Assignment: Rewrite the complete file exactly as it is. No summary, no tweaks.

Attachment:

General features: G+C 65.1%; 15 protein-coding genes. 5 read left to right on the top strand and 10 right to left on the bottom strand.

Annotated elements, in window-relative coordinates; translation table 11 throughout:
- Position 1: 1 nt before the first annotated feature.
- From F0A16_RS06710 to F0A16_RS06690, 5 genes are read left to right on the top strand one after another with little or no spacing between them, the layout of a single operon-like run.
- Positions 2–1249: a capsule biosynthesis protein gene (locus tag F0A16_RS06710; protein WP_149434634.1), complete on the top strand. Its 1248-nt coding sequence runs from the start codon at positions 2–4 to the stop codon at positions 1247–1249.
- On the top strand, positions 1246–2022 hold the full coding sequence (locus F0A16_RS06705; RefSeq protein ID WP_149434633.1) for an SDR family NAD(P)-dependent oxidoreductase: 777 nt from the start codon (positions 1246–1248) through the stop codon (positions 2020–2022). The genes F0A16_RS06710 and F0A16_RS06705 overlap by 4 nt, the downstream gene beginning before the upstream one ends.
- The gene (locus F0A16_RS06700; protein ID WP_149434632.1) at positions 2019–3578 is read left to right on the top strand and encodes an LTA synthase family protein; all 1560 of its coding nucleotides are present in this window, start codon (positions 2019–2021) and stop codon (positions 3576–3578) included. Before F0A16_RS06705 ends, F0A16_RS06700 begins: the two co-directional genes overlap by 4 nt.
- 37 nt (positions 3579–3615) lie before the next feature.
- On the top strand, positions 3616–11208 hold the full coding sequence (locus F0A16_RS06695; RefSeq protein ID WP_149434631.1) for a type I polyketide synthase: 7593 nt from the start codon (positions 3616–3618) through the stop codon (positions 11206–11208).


General features: G+C 65.1%; 15 protein-coding genes. 5 read left to right on the top strand and 10 right to left on the bottom strand.

Annotated elements, in window-relative coordinates; translation table 11 throughout:
- Position 1: 1 nt before the first annotated feature.
- From F0A16_RS06710 to F0A16_RS06690, 5 genes are read left to right on the top strand one after another with little or no spacing between them, the layout of a single operon-like run.
- Positions 2–1249: a capsule biosynthesis protein gene (locus tag F0A16_RS06710; protein WP_149434634.1), complete on the top strand. Its 1248-nt coding sequence runs from the start codon at positions 2–4 to the stop codon at positions 1247–1249.
- On the top strand, positions 1246–2022 hold the full coding sequence (locus F0A16_RS06705; RefSeq protein ID WP_149434633.1) for an SDR family NAD(P)-dependent oxidoreductase: 777 nt from the start codon (positions 1246–1248) through the stop codon (positions 2020–2022). The genes F0A16_RS06710 and F0A16_RS06705 overlap by 4 nt, the downstream gene beginning before the upstream one ends.
- The gene (locus F0A16_RS06700; protein ID WP_149434632.1) at positions 2019–3578 is read left to right on the top strand and encodes an LTA synthase family protein; all 1560 of its coding nucleotides are present in this window, start codon (positions 2019–2021) and stop codon (positions 3576–3578) included. Before F0A16_RS06705 ends, F0A16_RS06700 begins: the two co-directional genes overlap by 4 nt.
- 37 nt (positions 3579–3615) lie before the next feature.
- On the top strand, positions 3616–11208 hold the full coding sequence (locus F0A16_RS06695; RefSeq protein ID WP_149434631.1) for a type I polyketide synthase: 7593 nt from the start codon (positions 3616–3618) through the stop codon (positions 11206–11208).